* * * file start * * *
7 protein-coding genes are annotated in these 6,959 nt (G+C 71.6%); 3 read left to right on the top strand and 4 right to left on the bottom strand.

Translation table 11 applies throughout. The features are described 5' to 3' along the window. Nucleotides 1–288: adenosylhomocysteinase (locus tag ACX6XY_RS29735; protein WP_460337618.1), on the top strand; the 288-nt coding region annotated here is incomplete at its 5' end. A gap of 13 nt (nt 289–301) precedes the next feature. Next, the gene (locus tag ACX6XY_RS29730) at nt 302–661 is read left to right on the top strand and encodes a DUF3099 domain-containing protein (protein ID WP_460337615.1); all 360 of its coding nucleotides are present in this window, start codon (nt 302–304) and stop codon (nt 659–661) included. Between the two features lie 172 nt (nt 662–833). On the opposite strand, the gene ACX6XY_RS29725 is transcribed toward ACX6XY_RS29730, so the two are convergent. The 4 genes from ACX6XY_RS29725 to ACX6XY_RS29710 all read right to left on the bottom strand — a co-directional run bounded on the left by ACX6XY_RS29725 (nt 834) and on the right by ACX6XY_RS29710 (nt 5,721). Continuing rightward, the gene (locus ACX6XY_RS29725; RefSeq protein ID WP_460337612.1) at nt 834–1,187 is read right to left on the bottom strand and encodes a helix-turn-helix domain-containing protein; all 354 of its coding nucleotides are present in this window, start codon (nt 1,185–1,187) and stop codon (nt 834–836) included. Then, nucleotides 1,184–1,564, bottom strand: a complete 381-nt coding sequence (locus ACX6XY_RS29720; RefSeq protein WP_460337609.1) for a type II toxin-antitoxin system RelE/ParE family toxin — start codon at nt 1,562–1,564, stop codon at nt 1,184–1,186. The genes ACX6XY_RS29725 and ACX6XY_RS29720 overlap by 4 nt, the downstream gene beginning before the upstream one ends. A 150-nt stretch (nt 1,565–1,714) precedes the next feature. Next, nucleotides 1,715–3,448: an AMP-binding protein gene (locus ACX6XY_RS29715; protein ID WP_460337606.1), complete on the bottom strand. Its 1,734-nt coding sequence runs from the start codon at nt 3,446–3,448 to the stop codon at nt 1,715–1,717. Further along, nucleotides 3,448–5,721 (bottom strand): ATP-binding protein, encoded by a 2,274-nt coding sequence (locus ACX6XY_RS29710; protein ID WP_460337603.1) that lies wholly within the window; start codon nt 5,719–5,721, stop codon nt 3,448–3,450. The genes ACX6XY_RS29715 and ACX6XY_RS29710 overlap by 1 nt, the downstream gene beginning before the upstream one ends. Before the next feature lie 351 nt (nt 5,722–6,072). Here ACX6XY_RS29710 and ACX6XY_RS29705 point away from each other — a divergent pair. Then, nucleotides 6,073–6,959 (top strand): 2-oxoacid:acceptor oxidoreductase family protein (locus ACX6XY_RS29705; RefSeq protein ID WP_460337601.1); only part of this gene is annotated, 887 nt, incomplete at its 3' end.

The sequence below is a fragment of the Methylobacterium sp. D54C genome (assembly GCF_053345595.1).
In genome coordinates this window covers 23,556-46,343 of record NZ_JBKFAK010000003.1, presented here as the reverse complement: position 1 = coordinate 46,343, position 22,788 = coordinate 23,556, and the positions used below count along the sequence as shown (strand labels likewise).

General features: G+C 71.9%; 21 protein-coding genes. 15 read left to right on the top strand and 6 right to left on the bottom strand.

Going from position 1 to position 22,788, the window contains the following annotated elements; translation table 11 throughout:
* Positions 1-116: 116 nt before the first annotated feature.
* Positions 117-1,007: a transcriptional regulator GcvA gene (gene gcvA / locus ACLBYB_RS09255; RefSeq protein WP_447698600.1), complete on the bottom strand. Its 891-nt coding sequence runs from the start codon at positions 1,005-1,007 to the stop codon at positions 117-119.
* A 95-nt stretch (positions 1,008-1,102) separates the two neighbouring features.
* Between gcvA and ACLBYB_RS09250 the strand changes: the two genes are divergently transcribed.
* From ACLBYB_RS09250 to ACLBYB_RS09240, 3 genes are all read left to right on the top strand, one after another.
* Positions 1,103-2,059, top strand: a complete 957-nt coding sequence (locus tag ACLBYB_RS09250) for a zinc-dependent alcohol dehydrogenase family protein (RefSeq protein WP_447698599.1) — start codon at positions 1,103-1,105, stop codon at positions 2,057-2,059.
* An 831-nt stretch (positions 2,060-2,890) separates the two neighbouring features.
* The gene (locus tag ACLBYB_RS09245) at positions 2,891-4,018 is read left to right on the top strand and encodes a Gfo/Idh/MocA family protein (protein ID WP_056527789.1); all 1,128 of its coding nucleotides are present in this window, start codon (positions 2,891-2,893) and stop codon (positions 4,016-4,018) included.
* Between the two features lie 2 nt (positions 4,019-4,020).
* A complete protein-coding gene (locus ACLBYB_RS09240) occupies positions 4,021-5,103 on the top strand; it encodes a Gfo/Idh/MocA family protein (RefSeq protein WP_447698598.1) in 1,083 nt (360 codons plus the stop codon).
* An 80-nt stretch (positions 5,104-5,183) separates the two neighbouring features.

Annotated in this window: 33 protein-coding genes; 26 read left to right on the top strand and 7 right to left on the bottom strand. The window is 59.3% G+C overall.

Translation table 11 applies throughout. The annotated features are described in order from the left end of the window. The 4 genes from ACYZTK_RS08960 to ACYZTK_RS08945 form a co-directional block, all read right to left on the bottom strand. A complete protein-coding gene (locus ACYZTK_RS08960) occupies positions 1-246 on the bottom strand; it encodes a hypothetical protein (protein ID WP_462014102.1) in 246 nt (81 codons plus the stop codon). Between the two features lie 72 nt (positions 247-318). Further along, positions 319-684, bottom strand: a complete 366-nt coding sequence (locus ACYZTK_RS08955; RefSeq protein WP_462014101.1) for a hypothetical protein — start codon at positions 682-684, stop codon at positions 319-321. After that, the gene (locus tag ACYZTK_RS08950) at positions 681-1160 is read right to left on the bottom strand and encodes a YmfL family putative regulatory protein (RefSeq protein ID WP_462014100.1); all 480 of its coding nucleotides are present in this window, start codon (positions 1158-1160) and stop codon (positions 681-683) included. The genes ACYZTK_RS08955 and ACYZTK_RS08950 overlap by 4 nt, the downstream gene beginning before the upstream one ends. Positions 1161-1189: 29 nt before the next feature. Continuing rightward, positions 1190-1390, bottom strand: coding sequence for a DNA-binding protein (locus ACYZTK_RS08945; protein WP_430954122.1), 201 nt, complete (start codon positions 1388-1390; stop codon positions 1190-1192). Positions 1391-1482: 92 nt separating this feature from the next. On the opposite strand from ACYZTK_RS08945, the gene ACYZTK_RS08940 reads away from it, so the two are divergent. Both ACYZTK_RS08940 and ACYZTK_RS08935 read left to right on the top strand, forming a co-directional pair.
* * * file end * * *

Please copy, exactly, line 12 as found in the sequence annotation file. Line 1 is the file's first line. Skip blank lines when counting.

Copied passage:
* Positions 1,103-2,059, top strand: a complete 957-nt coding sequence (locus tag ACLBYB_RS09250) for a zinc-dependent alcohol dehydrogenase family protein (RefSeq protein WP_447698599.1) — start codon at positions 1,103-1,105, stop codon at positions 2,057-2,059.